Staff at a state land-use agency have recommended against rezoning 528 acres near Baxter State Park to allow the state’s first large-scale metal-mining operation in decades, saying the Canadian company’s proposal is riddled with mistakes.

Ontario-based Wolfden Resources petitioned the Land Use Planning Commission last year to rezone the land on Pickett Mountain outside Patten so it could mine for copper, zinc, silver and other metals. The tract is also near Katahdin Woods and Waters National Monument.

Since January 2020, the commission, which oversees planning and development on Maine’s 10 million acres of unincorporated lands, and Wolfden have gone back and forth on the proposal, but Thursday – seven months after the company was asked to update its petition for the fourth time – commission staff recommended it be rejected.

“Staff have identified 59 inconsistencies, errors and failures to provide information” requested by the commission, the staff analysis said.

“As a result of these deficiencies, it is the staff’s opinion that scheduling a public hearing on this petition within the time required by the LUPC’s rules (45 days) would not assist the commission in reaching its decision,” the analysis states. “The state of the petition is such that a hearing would need to focus on the petition’s numerous errors, inconsistencies, and omissions instead of a substantive review of the petition relative to the criteria for the zoning decision.”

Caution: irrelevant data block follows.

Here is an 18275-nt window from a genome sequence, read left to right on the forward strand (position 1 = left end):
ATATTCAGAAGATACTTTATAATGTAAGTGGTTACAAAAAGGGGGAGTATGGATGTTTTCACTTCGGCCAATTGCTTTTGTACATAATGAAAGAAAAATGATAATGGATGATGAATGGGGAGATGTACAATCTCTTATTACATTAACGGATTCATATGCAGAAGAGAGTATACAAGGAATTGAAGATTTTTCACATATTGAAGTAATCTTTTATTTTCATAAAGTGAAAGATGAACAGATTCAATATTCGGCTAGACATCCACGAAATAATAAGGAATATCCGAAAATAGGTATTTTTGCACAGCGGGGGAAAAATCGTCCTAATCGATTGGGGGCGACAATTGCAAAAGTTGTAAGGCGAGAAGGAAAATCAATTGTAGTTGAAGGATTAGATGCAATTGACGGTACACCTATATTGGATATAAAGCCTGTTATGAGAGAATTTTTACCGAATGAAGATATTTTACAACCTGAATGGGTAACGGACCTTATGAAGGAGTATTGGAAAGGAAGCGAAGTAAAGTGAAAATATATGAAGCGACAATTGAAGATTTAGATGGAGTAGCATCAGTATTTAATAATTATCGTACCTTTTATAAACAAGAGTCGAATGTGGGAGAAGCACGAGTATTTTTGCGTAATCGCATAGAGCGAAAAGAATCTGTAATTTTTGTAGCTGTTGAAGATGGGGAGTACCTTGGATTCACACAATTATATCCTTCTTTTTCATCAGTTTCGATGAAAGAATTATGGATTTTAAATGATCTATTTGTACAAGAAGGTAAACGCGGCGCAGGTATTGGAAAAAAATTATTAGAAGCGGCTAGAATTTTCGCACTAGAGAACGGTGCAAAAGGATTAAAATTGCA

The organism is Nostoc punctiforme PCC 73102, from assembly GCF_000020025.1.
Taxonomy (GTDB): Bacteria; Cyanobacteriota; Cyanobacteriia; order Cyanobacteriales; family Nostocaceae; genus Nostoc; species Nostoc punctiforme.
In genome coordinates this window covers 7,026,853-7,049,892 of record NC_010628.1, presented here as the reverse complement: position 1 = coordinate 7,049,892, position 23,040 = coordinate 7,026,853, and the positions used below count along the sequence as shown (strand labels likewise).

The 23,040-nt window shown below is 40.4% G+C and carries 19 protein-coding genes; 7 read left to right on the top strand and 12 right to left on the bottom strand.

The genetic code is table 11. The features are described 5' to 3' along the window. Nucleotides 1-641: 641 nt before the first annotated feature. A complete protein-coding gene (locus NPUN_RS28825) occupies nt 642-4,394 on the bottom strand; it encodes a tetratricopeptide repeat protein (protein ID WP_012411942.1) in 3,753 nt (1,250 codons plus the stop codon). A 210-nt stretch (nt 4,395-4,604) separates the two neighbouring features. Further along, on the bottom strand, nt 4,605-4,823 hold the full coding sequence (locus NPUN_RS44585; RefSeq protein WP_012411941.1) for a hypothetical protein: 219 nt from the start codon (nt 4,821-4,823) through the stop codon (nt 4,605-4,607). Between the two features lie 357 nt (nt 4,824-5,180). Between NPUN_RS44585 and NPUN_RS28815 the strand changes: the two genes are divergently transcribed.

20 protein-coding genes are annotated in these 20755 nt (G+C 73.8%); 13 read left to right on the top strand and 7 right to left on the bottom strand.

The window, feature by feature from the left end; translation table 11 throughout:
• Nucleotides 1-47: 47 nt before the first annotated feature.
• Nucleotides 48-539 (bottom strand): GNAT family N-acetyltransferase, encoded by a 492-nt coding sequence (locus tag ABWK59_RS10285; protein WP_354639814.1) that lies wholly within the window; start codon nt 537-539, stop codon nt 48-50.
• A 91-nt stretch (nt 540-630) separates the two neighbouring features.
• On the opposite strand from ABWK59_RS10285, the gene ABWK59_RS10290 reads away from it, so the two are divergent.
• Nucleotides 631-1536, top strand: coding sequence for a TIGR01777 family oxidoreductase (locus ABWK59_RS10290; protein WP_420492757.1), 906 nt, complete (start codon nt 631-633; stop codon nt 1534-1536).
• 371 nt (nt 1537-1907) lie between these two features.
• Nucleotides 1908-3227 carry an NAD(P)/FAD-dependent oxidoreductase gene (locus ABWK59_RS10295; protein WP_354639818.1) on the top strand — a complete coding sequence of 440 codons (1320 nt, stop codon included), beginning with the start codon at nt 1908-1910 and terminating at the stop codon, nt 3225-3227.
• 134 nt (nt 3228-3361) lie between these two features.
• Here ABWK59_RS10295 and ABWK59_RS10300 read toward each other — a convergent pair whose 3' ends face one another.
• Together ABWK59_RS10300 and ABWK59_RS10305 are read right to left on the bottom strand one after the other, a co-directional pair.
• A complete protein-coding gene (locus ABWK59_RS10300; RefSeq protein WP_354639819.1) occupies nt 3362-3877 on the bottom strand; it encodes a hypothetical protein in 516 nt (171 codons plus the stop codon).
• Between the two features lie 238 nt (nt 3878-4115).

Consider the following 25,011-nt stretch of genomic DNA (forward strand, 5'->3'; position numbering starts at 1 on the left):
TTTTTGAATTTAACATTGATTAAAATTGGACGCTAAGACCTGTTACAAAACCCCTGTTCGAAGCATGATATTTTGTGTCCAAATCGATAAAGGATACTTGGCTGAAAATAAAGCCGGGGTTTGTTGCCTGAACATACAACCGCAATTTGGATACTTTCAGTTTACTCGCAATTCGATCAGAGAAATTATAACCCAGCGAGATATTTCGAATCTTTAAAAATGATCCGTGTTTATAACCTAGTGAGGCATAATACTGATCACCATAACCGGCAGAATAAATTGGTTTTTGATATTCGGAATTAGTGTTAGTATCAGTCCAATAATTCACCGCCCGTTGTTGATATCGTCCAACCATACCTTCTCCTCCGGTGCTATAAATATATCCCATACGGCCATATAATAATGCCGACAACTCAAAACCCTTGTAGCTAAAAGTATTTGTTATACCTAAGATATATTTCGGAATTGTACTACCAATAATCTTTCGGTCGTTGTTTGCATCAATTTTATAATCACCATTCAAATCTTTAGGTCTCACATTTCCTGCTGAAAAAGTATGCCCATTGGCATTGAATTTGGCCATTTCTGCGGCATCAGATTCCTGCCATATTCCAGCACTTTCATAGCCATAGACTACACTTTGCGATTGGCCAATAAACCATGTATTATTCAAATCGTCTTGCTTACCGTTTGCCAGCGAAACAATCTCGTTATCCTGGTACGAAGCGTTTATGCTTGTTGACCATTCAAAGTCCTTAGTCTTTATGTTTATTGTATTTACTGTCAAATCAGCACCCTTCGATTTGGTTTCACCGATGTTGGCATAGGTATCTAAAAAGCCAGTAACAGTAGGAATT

The commission is scheduled to meet virtually Wednesday to decide whether Wolfden’s petition can proceed.


Environmental groups have opposed the plan. The Natural Resources Council of Maine, one of its most vocal opponents, warned that mining could cause permanent damage to natural resources just east of Baxter State Park, potentially poisoning streams, lakes and groundwater with toxic wastewater.

“The biggest thing from the start is that Wolfden claims that they can discharge wastewater that is as clean as water on the site and that’s just not true,” said Nick Bennett, staff scientist at the NRCM. “There is no mine, no hard rock mine on the planet that can do that.”

A massive sulfide deposit was discovered in 1979 by the Getty Mining Co., a division of Getty Oil, at Pickett Mountain. Wolfden describes the sulfide deposit as one of the highest grade undeveloped sites in North America.

Staff Writer Kevin Miller contributed to this report

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